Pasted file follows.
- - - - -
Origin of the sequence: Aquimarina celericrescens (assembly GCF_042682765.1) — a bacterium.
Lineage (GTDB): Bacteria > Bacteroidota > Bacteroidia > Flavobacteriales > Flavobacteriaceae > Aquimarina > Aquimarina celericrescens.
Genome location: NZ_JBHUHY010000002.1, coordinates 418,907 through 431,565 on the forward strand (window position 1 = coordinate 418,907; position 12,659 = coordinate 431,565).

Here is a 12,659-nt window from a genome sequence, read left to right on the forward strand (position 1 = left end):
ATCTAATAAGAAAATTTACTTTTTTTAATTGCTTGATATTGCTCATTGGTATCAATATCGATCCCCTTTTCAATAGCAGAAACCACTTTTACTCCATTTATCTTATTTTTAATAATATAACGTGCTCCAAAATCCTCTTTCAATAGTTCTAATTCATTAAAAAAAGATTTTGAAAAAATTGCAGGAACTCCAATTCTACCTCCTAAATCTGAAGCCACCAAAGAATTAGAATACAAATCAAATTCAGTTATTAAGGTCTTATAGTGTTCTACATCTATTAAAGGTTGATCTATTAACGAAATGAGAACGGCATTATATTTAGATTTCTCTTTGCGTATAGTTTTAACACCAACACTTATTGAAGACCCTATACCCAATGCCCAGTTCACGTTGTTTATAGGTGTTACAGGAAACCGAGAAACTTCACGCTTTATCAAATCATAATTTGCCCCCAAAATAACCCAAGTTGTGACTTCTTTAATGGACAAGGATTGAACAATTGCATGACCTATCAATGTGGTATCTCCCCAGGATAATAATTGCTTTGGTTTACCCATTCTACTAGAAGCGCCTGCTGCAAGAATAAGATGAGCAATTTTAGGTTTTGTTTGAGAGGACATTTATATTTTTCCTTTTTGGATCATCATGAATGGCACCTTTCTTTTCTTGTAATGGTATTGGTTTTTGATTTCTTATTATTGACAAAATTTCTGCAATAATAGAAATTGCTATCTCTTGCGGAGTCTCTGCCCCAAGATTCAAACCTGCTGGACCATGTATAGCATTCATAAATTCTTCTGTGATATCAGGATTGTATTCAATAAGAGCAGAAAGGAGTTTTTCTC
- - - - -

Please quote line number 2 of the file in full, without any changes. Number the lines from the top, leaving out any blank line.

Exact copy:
Lineage (GTDB): Bacteria > Bacteroidota > Bacteroidia > Flavobacteriales > Flavobacteriaceae > Aquimarina > Aquimarina celericrescens.